During the conversation, which was casual in nature, Verlander talked about his experiences travelling to Tennessee and watching the solar eclipse on Aug. 21. Fenech posted two tweets about the exchange, saying:

MLB says Verlander, Astros barring reporter violates CBA

MLB says Verlander, Astros barring reporter violates CBA Justin Verlander requested the Houston Astros to keep Free Press writer Anthony Fenech out of the clubhouse after the Tigers' 2-1 win

In Verlander , the Astros acquired a pitcher with postseason experience, while the D-backs could challenge the Dodgers if they meet in the playoffs. Angels add offense: The other big winner of the day was the Angels and GM Billy Eppler in acquiring Upton and Phillips. Angels left fielders ranked

“Yeah, I think the goal is to be healthy and to be strong as long as I can,” Verlander , who will start ALCS Game 1 for the Astros on Saturday night at Fenway Park, said Friday in a news conference. “I think as long as I pay attention to my body and I take care of things that typically would creep in and

"Justin Verlander watched the solar eclipse from the Path of Totality. 'It was the most beautiful thing I've seen in my life,' he said."

And ...

"Verlander, an admitted astronomy enthusiast, traveled to Nashville to watch the eclipse in its fullest totality, he said."

That night, a Tigers media relations official told Fenech that Verlander was unhappy with the tweets. The next day, Verlander ripped Fenech in a profanity-laced rant inside the Tigers dugout in front of coaches, saying that his conversation with Kaline  was private.

The next time they spoke, in a postgame media scrum on Aug. 25 in Chicago, Verlander told Fenech, “You should stop,” in response to a question about the mid-game verbal altercation Verlander had with teammate Victor Martinez after a brawl with the New York Yankees on Aug. 24. When Fenech asked a follow-up question, Verlander walked out of the scrum.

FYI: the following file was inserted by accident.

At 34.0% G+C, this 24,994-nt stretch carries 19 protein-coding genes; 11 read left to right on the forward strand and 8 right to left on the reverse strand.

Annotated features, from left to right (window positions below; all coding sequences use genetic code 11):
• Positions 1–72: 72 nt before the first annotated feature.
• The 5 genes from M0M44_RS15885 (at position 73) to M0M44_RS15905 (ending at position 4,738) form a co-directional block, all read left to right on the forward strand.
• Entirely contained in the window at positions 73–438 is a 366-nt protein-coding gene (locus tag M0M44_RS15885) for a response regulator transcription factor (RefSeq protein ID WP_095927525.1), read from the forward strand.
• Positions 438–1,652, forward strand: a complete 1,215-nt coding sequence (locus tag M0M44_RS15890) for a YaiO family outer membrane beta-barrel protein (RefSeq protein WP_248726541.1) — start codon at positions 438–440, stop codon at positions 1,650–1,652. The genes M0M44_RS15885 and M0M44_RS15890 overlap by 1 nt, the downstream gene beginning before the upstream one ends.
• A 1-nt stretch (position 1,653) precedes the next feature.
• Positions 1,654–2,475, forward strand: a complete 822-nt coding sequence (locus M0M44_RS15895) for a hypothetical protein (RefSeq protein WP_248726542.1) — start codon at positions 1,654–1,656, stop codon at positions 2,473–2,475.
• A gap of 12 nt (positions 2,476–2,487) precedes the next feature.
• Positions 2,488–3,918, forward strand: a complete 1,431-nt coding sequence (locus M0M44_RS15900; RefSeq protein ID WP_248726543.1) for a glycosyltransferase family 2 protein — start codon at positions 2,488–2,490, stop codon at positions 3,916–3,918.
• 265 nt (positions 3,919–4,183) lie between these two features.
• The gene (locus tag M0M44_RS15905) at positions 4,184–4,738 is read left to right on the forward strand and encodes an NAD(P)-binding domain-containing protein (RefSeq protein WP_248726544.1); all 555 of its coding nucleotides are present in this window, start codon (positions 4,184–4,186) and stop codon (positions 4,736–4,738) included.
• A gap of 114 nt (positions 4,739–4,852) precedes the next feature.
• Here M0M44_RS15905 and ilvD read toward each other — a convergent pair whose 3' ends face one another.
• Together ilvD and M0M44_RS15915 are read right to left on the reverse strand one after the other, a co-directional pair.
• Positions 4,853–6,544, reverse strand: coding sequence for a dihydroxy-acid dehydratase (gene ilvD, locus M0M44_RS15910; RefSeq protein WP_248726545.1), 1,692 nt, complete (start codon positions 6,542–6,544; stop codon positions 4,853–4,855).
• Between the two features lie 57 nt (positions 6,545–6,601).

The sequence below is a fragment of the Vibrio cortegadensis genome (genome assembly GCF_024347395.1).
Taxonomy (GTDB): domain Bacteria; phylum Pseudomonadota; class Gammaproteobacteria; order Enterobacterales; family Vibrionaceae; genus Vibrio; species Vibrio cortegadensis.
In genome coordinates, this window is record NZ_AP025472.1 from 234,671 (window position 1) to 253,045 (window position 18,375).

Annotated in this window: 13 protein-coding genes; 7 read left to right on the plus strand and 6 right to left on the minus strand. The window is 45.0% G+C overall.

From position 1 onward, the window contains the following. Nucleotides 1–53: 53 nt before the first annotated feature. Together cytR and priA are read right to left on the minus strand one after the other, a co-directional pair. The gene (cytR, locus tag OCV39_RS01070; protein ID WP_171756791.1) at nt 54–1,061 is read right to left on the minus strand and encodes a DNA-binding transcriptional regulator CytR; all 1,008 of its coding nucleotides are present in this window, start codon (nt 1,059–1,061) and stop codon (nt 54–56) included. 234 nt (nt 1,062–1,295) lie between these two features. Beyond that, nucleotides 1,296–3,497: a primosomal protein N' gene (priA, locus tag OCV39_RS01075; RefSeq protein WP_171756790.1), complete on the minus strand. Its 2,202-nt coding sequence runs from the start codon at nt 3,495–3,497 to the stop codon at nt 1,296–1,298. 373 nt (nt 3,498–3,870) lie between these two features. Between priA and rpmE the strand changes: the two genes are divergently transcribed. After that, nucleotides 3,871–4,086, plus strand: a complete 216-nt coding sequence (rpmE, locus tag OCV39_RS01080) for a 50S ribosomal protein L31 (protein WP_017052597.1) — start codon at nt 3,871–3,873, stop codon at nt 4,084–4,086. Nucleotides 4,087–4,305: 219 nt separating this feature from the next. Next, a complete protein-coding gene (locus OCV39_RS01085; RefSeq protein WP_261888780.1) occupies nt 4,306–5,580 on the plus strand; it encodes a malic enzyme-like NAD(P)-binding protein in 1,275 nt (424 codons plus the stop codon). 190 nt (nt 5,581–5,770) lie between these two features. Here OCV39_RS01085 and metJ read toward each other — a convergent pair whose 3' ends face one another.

Astros defend decision to restrict reporter from clubhouse

Astros defend decision to restrict reporter from clubhouse Amid criticism from Major League Baseball, the Houston Astros on Thursday defended the team's decision to deny a newspaper reporter access to the clubhouse until after ace pitcher Justin Verlander finished his postgame session with the media. MLB said Wednesday night's incident violated its media guidelines and the Detroit Free Press said barring its reporter, Anthony Fenech, was "intolerable." Verlander, who played for Detroit for 13 seasons, had just pitched a two-hitter in a 2-1 loss to the Tigers. The Astros opened their clubhouse at 9:35 p.m.

Executive Access Podcast: How the Astros landed Verlander in '17 Here's the inside story of the transaction of the year, told by the people The Cubs dealt for Jose Quintana of the White Sox early in the month, while Deadline day saw the Yankees trade for the A's Sonny Gray and the Dodgers pull

The Astros lived through three consecutive seasons of 105-plus losses for this October, and they wore the embarrassment of fielding teams that drew literal 0.0 And so when runners were on first and third in the fifth inning of Game 7 of the American League Championship Series on Saturday night and a

The next issue came on Sept. 12, 2018, during an interview that went on and off the record and ended with a disagreement about the context surrounding the exchange of a phone number.

Fenech had been assigned to ask Verlander about a Bleacher Report story published Aug. 9, 2018, in which Verlander said the Tigers “misdiagnosed” an injury in 2015. The Free Press was the first Detroit media outlet to ask Verlander about the comments.

Verlander later apologized to the Tigers for his characterization of the situation.

Since then, Verlander has refused to talk to Fenech.

In mid-May, when the Astros came to Detroit, Gene Dias, the Astros’ vice president of communications, called Fenech and told him Verlander would not grant him any interview requests.

Then last week on Wednesday afternoon, a day after Verlander ended a media availability before it started because Fenech was present, Dias told Fenech that Verlander wasn’t speaking to him because of the misdiagnosis story published in 2018.

Here’s how Fenech remembers the 2018 interview:

Justin Verlander ejected by umpire Pat Hoberg for complaining about calls